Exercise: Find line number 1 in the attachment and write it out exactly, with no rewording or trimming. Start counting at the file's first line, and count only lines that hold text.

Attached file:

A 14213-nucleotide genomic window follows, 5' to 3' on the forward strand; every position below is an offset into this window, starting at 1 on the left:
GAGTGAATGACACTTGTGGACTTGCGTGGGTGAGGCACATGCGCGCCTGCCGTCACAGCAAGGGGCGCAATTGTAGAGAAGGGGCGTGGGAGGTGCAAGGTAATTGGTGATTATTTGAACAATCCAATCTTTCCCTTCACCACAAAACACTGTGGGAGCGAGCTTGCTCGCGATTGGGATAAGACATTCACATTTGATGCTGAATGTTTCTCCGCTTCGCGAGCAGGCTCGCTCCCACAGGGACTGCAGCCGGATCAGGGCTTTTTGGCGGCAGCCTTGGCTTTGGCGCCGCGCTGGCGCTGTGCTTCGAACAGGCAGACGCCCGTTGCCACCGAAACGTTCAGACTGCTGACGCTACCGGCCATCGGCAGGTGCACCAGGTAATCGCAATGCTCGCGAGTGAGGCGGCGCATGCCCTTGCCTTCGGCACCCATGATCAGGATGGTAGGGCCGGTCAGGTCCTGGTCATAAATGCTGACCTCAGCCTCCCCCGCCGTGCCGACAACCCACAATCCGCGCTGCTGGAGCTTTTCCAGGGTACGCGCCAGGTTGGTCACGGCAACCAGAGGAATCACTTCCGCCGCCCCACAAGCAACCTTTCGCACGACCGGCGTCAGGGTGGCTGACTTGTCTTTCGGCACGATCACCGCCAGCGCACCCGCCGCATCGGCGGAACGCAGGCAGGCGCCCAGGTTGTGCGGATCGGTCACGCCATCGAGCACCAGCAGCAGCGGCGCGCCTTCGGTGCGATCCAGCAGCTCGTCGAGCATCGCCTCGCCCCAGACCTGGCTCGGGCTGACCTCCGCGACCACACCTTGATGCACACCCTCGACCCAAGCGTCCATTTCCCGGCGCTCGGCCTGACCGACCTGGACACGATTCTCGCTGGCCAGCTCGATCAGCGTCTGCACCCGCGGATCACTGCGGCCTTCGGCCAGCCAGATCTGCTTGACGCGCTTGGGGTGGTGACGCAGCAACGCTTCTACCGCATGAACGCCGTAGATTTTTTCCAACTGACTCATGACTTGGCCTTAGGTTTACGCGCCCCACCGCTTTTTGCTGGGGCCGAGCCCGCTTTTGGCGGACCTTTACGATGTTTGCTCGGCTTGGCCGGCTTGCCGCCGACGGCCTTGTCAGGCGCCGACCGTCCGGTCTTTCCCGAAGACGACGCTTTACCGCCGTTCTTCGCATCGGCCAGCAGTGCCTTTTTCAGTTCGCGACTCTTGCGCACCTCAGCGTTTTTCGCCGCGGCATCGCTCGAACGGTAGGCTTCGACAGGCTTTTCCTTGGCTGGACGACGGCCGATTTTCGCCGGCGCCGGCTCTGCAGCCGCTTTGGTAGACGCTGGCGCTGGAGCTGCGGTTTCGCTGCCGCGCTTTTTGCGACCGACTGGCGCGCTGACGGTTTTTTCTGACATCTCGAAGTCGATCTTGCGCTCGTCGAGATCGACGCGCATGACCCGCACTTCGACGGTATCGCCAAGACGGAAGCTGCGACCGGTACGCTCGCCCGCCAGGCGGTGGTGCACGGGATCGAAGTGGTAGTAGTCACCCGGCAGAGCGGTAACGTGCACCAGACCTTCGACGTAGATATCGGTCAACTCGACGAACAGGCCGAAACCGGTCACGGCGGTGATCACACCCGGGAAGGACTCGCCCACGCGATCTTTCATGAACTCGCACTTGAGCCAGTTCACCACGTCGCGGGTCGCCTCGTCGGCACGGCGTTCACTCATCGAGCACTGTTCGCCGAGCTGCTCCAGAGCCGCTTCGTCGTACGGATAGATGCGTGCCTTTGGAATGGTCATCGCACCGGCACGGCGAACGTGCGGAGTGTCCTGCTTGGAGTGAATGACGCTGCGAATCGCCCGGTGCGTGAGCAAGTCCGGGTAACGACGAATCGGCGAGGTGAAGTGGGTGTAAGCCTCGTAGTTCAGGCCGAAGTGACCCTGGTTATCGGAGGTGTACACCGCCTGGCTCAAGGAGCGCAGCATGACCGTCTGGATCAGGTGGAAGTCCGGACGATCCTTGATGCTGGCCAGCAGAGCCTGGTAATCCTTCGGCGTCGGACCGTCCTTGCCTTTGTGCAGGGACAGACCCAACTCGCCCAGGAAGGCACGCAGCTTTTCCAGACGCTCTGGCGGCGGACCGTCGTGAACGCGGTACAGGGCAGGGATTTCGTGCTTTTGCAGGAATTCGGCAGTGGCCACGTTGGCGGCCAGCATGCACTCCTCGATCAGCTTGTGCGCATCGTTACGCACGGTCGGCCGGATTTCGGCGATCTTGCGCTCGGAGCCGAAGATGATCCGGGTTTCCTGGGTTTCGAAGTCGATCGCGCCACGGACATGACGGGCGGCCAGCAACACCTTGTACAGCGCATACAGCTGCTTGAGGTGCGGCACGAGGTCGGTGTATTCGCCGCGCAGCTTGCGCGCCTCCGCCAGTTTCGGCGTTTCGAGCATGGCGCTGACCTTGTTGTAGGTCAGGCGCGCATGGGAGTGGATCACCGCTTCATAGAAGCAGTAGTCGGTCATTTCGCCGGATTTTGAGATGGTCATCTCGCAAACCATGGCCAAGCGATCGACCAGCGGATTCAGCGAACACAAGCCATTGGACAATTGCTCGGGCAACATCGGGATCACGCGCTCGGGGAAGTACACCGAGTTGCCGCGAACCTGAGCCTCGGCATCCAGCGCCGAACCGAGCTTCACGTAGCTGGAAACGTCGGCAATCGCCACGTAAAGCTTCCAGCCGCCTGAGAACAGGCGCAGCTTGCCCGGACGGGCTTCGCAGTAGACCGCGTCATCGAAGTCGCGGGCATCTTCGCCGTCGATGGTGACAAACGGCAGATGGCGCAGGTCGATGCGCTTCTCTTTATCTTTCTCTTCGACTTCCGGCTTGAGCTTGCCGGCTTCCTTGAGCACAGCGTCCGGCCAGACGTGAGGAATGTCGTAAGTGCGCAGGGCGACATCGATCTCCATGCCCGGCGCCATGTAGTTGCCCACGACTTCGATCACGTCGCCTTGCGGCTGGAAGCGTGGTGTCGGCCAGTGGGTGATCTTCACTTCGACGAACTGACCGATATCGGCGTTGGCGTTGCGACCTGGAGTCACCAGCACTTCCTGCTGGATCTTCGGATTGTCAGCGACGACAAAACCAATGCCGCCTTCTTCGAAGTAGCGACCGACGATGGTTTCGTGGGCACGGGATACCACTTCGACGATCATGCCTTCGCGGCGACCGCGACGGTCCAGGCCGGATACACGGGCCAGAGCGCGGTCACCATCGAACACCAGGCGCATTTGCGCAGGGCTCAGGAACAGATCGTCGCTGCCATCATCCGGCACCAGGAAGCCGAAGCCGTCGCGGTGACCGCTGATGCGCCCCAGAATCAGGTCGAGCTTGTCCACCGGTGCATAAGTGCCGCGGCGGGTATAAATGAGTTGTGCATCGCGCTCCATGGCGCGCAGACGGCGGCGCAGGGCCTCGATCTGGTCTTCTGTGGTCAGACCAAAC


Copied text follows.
A 14213-nucleotide genomic window follows, 5' to 3' on the forward strand; every position below is an offset into this window, starting at 1 on the left: